The return of an expanded commercial cod fishery in Newfoundland and Labrador can't come soon enough for Basil Goodyear, a fisherman in Lumsden who's been relying on shellfish for about 20 years.
Goodyear first started fishing crab and shrimp with three of his brothers in 1997. But as the stocks of shrimp and crab continue to fall, Goodyear is looking for somewhere to turn.
He told CBC Radio's The Broadcast on Monday that he might be able to tough it out if a full commercial cod fishery returns in five years' time, but he says 10 years is too long to wait.
"Not with the levels that we're fishing today," he said. "We'd have to be at least gradually going upward with quotas. We'd have to be fishing more product than we're fishing now."
Monday's news that northern cod has continued its slow rebuild prompted calls from the FFAW to allow more cod fishing off Newfoundland and Labrador.
Goodyear predicts there will not be many people left in the fishing industry in a decade unless there are quota increases in some species. He is not sure how much longer his crew can last with crab and shrimp alone.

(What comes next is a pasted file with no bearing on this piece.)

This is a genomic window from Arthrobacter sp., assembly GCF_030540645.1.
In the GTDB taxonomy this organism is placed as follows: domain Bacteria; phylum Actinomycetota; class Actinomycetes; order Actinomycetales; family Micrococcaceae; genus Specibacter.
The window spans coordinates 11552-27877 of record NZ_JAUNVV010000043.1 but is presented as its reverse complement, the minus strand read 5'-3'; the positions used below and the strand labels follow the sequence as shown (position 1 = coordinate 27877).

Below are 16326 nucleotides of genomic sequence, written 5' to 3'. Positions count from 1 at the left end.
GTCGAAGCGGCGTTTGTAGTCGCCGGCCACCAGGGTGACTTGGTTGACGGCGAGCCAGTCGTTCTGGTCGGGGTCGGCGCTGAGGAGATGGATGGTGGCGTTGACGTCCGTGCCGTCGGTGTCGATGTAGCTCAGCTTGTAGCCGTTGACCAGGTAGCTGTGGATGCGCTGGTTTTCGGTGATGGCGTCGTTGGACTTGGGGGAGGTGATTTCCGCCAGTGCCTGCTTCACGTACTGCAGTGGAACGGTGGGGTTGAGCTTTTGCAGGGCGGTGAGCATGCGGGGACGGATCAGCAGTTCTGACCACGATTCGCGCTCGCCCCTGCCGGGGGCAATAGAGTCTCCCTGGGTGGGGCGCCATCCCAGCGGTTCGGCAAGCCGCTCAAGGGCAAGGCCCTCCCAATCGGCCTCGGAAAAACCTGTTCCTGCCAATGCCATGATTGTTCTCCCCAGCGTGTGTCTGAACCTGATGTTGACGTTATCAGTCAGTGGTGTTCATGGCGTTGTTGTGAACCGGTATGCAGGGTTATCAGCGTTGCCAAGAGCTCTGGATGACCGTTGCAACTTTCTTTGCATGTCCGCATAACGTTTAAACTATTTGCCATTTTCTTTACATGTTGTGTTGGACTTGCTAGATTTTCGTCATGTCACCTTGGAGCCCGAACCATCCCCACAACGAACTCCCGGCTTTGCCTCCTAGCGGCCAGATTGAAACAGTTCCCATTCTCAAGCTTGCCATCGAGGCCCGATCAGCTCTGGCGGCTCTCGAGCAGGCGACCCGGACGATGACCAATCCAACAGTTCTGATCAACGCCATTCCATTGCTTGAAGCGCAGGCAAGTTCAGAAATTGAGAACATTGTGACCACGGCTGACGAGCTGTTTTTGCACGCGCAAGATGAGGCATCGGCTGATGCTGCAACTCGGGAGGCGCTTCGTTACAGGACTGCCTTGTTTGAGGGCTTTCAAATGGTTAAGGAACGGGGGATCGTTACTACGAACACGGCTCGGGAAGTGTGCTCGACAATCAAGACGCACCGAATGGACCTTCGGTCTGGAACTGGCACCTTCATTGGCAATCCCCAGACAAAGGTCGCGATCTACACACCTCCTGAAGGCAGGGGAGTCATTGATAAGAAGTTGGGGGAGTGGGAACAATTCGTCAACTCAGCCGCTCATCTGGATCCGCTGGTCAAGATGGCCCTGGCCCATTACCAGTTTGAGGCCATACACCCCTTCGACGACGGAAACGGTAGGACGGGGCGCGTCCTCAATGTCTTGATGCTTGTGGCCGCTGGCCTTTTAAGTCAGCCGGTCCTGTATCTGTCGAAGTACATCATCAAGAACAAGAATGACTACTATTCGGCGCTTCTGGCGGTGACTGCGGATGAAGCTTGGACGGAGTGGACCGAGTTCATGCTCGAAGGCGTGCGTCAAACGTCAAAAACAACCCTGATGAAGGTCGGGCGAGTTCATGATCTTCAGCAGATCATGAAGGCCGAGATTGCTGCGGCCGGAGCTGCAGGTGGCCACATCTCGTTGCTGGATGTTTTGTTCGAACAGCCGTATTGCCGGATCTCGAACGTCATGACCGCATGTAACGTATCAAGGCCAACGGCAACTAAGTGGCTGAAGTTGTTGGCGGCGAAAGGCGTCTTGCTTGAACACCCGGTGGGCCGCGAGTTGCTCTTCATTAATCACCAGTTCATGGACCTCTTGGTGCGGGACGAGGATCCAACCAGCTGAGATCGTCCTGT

"I'm not sure if it's cod or there's something else that will come along that we don't know about, but with the shrimp disappearing, with the fleet of boats that we have today, something is going to have to come along."
Goodyear said he would be happy with an expanded cod fishery in five years' time, provided he could continue to catch turbot, crab and shrimp to get by in the interim.
Preparing for cod
If the cod fishery does expand, Goodyear says the province's harvesters should pursue the industry in a new way — catching smaller quotas by landing higher-value fish.
He said the province should look to Iceland for guidance.
"They've built a good industry. They get some good prices for their fish. I think that's the way we've got to hit if we're going to have a viable fishery."
Goodyear says his crew has already invested in a hook and line system, but more is needed to outfit his boat for a commercial cod fishery.
He estimated it would take hundreds of thousands of dollars.
"It's a lot of money, but in this industry today $200,000 [doesn't] get you a lot."